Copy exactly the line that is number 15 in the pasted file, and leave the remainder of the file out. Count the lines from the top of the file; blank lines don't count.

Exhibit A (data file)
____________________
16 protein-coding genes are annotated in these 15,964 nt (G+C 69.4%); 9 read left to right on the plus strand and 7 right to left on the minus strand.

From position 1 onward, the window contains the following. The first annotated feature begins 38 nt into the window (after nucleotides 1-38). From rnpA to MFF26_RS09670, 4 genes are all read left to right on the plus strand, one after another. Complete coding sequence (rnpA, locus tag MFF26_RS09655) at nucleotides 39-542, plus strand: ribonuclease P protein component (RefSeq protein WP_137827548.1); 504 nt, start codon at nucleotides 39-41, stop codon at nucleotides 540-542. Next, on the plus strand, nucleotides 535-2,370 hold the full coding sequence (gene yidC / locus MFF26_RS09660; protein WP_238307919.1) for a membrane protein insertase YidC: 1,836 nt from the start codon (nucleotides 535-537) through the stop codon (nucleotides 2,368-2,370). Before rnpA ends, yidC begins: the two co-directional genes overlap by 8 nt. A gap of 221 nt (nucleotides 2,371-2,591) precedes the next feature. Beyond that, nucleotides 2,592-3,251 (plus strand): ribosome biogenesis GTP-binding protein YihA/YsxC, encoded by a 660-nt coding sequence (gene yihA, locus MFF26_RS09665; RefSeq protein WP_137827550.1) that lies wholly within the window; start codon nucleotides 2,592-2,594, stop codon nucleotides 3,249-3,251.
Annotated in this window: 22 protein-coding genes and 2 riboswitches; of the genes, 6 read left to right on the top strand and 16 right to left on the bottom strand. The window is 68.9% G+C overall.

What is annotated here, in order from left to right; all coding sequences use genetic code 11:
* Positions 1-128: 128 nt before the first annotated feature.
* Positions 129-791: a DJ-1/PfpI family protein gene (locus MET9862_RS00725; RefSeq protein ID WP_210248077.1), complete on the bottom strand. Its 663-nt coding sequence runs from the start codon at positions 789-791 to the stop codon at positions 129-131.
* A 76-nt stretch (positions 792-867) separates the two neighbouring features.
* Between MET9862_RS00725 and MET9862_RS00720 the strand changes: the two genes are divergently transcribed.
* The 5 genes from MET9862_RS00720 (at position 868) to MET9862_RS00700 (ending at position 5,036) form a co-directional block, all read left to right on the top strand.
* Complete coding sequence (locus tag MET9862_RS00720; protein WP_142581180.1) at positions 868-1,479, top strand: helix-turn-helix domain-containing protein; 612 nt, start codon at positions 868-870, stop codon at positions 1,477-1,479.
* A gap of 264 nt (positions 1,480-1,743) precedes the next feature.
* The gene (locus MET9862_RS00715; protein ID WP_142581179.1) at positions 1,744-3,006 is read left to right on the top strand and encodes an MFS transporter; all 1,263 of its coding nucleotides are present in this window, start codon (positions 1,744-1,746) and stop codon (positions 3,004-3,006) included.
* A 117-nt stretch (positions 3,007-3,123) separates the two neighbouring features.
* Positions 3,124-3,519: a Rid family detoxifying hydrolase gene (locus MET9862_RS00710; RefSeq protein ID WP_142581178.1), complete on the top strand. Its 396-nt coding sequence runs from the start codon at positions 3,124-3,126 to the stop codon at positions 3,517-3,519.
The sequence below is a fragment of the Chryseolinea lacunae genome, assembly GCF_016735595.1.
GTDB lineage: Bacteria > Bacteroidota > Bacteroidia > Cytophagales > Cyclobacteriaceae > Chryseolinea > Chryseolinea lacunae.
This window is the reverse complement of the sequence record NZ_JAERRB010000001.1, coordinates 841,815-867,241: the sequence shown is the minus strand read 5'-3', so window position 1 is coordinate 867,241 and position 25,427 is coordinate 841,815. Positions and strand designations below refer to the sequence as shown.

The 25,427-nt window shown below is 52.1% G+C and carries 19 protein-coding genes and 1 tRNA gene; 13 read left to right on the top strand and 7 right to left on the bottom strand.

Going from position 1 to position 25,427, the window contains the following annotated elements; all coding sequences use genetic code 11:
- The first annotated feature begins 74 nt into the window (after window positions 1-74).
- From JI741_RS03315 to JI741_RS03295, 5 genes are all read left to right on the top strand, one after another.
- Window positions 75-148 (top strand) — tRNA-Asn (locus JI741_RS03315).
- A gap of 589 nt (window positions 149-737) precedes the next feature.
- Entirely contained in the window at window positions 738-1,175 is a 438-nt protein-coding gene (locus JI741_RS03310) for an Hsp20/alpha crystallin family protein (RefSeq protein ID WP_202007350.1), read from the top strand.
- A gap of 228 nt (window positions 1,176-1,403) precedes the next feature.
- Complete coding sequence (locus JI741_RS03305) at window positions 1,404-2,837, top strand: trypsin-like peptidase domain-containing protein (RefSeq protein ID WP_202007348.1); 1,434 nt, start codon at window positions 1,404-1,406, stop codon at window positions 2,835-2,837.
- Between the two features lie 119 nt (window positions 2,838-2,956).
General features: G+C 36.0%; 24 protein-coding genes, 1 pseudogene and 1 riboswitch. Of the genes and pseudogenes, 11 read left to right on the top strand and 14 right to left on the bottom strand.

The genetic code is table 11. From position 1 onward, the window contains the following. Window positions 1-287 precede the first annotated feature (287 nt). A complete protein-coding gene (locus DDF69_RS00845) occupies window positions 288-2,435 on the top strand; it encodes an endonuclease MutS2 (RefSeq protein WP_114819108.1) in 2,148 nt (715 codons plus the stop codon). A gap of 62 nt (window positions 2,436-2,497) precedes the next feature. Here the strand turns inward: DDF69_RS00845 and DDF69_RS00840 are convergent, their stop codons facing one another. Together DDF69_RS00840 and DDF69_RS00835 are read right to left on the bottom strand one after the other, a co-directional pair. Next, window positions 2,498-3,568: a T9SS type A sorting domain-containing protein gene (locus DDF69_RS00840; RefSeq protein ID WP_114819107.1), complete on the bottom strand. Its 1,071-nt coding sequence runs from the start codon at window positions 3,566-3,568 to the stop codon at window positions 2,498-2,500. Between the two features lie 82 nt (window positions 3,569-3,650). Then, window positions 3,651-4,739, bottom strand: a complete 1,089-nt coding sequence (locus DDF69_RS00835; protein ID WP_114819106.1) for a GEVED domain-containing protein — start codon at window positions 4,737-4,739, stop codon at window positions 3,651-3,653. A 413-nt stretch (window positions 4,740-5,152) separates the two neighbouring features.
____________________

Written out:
The sequence below is a fragment of the Chryseolinea lacunae genome, assembly GCF_016735595.1.